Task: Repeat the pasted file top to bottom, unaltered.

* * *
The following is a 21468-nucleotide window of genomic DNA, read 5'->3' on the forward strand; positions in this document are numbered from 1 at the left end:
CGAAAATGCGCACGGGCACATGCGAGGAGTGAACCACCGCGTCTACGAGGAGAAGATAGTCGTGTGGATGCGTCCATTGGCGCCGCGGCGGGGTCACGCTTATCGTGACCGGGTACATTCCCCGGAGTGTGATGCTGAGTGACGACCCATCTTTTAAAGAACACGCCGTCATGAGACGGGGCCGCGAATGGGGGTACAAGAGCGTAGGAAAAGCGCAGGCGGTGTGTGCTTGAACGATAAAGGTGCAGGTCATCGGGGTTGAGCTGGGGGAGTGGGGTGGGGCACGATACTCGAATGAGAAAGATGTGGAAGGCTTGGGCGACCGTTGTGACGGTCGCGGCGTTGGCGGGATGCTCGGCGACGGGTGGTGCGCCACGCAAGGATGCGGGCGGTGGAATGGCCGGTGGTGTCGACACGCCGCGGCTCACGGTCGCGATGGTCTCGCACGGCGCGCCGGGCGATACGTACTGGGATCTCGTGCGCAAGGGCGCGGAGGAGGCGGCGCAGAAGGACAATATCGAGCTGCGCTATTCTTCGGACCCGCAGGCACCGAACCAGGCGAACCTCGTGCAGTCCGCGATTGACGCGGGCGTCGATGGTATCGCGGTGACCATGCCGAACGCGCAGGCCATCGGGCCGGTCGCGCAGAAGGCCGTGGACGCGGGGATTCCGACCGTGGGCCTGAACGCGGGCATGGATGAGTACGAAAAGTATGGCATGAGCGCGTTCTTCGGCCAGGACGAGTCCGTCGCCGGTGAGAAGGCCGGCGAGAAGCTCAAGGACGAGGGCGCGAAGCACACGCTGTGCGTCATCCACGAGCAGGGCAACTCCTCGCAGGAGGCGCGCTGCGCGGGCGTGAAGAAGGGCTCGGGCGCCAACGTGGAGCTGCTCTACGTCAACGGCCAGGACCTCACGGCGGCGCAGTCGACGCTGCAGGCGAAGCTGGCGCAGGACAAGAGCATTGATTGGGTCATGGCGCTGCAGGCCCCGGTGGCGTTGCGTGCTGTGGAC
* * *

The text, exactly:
The following is a 21468-nucleotide window of genomic DNA, read 5'->3' on the forward strand; positions in this document are numbered from 1 at the left end:
CGAAAATGCGCACGGGCACATGCGAGGAGTGAACCACCGCGTCTACGAGGAGAAGATAGTCGTGTGGATGCGTCCATTGGCGCCGCGGCGGGGTCACGCTTATCGTGACCGGGTACATTCCCCGGAGTGTGATGCTGAGTGACGACCCATCTTTTAAAGAACACGCCGTCATGAGACGGGGCCGCGAATGGGGGTACAAGAGCGTAGGAAAAGCGCAGGCGGTGTGTGCTTGAACGATAAAGGTGCAGGTCATCGGGGTTGAGCTGGGGGAGTGGGGTGGGGCACGATACTCGAATGAGAAAGATGTGGAAGGCTTGGGCGACCGTTGTGACGGTCGCGGCGTTGGCGGGATGCTCGGCGACGGGTGGTGCGCCACGCAAGGATGCGGGCGGTGGAATGGCCGGTGGTGTCGACACGCCGCGGCTCACGGTCGCGATGGTCTCGCACGGCGCGCCGGGCGATACGTACTGGGATCTCGTGCGCAAGGGCGCGGAGGAGGCGGCGCAGAAGGACAATATCGAGCTGCGCTATTCTTCGGACCCGCAGGCACCGAACCAGGCGAACCTCGTGCAGTCCGCGATTGACGCGGGCGTCGATGGTATCGCGGTGACCATGCCGAACGCGCAGGCCATCGGGCCGGTCGCGCAGAAGGCCGTGGACGCGGGGATTCCGACCGTGGGCCTGAACGCGGGCATGGATGAGTACGAAAAGTATGGCATGAGCGCGTTCTTCGGCCAGGACGAGTCCGTCGCCGGTGAGAAGGCCGGCGAGAAGCTCAAGGACGAGGGCGCGAAGCACACGCTGTGCGTCATCCACGAGCAGGGCAACTCCTCGCAGGAGGCGCGCTGCGCGGGCGTGAAGAAGGGCTCGGGCGCCAACGTGGAGCTGCTCTACGTCAACGGCCAGGACCTCACGGCGGCGCAGTCGACGCTGCAGGCGAAGCTGGCGCAGGACAAGAGCATTGATTGGGTCATGGCGCTGCAGGCCCCGGTGGCGTTGCGTGCTGTGGAC